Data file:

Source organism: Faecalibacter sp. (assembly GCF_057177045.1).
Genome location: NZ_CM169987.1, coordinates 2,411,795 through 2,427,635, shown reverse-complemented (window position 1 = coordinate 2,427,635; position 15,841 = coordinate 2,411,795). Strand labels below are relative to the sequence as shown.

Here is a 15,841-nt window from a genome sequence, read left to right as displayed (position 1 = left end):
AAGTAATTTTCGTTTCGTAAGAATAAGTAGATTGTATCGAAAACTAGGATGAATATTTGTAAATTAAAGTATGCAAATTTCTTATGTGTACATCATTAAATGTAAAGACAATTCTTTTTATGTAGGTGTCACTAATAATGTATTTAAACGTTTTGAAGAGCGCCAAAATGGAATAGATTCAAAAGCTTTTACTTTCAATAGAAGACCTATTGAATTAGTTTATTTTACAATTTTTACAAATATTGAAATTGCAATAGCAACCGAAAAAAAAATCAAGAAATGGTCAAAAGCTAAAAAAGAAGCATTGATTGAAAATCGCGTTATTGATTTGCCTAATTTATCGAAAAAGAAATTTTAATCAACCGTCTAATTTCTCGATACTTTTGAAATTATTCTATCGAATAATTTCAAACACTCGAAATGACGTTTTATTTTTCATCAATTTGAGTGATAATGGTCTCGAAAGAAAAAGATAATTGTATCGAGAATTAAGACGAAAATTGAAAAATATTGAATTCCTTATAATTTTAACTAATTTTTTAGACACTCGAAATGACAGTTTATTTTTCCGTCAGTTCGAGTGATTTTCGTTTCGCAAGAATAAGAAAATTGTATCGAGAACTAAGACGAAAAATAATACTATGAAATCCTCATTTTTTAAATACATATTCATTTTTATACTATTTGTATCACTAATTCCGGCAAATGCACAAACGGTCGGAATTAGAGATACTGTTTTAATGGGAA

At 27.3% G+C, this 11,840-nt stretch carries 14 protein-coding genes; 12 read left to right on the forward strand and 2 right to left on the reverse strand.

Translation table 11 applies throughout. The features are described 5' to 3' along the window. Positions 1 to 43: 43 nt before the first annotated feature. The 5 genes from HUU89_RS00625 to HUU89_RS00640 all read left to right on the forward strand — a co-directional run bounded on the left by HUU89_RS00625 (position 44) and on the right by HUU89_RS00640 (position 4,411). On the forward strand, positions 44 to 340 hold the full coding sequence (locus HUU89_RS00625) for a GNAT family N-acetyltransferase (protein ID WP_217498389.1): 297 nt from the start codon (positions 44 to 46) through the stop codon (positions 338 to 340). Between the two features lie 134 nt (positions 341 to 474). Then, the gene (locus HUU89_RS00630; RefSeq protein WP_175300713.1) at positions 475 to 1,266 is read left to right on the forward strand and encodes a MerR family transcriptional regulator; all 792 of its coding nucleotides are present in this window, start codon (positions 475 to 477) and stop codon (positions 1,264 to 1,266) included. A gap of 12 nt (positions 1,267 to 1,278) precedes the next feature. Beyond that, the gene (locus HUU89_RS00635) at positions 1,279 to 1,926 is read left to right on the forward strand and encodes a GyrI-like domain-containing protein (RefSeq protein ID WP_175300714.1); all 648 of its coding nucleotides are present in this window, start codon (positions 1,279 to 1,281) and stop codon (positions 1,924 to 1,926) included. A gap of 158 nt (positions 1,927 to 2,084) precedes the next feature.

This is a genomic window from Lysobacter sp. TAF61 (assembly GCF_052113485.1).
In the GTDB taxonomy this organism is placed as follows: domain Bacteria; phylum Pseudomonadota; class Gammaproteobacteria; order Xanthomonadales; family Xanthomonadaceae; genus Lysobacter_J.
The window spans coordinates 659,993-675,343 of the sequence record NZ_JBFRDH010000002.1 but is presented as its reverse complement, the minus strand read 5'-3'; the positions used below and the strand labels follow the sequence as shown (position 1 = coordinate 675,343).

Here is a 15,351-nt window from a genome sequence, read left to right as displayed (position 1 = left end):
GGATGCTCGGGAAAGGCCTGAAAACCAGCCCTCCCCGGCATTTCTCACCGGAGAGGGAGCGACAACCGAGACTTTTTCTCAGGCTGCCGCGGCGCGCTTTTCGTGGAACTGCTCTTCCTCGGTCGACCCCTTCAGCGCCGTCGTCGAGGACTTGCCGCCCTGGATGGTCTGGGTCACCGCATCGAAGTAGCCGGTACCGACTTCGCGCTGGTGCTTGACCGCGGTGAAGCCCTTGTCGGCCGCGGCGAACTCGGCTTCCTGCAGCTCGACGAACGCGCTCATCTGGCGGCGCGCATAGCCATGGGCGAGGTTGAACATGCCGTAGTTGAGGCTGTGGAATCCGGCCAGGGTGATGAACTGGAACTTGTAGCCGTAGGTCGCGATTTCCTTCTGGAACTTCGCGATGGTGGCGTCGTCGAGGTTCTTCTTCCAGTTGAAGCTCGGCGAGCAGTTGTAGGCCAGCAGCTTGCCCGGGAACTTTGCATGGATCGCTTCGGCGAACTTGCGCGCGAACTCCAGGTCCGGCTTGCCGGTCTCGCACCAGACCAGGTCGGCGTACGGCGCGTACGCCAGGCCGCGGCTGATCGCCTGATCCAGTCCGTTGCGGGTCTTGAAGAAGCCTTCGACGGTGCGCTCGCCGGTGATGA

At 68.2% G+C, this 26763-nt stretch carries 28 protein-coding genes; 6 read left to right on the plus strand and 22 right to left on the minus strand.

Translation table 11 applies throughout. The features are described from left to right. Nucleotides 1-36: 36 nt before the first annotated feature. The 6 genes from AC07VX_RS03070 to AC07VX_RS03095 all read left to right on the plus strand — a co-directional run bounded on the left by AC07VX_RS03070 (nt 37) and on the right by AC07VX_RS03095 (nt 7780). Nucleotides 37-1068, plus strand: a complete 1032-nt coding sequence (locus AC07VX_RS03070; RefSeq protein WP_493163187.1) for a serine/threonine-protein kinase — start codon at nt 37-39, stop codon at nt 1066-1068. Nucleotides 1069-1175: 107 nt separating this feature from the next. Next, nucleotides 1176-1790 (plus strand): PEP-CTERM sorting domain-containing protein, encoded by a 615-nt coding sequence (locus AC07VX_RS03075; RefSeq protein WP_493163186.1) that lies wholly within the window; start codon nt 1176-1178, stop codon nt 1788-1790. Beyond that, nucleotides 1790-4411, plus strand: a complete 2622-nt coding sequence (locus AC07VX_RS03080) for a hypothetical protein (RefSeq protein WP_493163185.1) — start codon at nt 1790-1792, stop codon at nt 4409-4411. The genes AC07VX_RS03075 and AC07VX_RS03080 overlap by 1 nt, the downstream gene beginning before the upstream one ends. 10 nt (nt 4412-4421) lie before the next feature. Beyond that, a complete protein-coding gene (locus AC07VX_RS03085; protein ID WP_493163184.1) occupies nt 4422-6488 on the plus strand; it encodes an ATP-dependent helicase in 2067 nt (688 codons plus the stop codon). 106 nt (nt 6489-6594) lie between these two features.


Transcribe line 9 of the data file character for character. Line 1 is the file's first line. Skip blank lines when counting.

The window spans coordinates 659,993-675,343 of the sequence record NZ_JBFRDH010000002.1 but is presented as its reverse complement, the minus strand read 5'-3'; the positions used below and the strand labels follow the sequence as shown (position 1 = coordinate 675,343).